You use PostgreSQL as database. Your model includes an id column type Serial with a sequence to emulate an auto increase like with MySQL.
You´re doing inserts and suddenly your PostgreSQL id column throws primary key errors.
You have two options:
- 1. Never set the id column
- 2. Sync the sequence with the highest id value
Option 1 (Never set the id column):
Make sure that your code never sets the id column in a PostgreSQL table. But that is easier said than done.
E.g. the Python Framework Django provides the bulk_create() method on a model. This speeds up insertion but doesn’t sync the sequence of the id column. So you have to sync it after the execution.
Also SQL Scripts could set the id column in PostgreSQL explicitly, e.g. when you copy entries into another table.
In both cases you need Option 2
Option 2 (Sync the sequence with the highest id value):
Your second option is to sync the sequence with the highest id value used. For a one off shot this can be done manually with (P)SQL and I will show you how.
For a regular requirement in a Python Django bulk_create, I will show you the Python code how to do it too.
Assuming you used the field id, the following will do the sync:
SELECT setval(pg_get_serial_sequence('"$tablename"','id'), coalesce(max("id"), 1), max("id") IS NOT null) FROM "$tablename";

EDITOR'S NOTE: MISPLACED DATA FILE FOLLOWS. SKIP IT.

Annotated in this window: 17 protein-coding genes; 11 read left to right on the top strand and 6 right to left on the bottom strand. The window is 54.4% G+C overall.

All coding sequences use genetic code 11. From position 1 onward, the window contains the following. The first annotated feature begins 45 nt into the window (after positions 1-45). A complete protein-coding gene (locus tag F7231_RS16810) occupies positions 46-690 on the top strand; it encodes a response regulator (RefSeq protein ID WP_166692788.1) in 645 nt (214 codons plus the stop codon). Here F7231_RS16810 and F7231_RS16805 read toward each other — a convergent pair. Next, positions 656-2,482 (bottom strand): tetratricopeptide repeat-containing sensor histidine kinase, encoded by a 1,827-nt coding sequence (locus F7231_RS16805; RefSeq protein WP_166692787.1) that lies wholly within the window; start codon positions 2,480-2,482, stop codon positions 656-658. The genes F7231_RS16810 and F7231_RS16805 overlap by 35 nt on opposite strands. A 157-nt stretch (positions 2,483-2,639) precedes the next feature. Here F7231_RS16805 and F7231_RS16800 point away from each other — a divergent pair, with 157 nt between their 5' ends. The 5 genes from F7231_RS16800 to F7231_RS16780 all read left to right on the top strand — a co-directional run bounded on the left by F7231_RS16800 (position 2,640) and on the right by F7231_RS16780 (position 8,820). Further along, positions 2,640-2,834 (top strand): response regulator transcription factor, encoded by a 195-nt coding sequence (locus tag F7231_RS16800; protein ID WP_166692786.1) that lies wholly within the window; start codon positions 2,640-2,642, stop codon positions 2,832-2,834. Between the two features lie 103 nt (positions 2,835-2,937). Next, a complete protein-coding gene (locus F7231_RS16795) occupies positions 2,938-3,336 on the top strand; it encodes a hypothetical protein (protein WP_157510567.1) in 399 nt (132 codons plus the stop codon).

Just replace $tablename with the actual table name, e.g. product_product:
SELECT setval(pg_get_serial_sequence('"product_product"','id'), coalesce(max("id"), 1), max("id") IS NOT null) FROM "product_product";
All symbols are required.
Python Django Framework
Wrapped in a method can use the following:
def reset_sequence(): sequence_sql = connection.ops.sequence_reset_sql(no_style(), [$model_name]) with connection.cursor() as cursor: for sql in sequence_sql: cursor.execute(sql)
Just replace $model_name with the Model in question, e.g. for the Model ProductAvailability:
def reset_sequence(): sequence_sql = connection.ops.sequence_reset_sql(no_style(), [ProductAvailability]) with connection.cursor() as cursor: for sql in sequence_sql: cursor.execute(sql)
PostgreSQL id columns work a bit different. As long as no value is set for the id column the sequence attached to it (comparable with a function) is executed and the data is in sync with the sequence.
But when an entry is saved that has an explicitly set value for the id column PostgreSQL does not execute the sequence. This means the function is out of sync with the existing data, which will likely result in a primary key violation.
A serial id like 1,2,3,4,5, …, 100, 101, … as the primary key in a database is a decision that is not supported by all users of relational databases. There are multiple reasons for it:
Depending on requirements you don´t are not allowed to expose too much information. For example imagine a social network says they have 10 Million users and you can easily verify as a user that there are only 20000.
Let say you have a public user profile link with the id in it. Now someone can make external calls and collect the public data of all users.
And it increases your server costs as you need to serve those requests.
I stop here. You see there is a reason that a PostgreSQL id column should be a configurable function to use the kind of key you require.
You just need to be aware of the quirks this brings when you want a simple auto increment primary key.
Let me know if it helped you.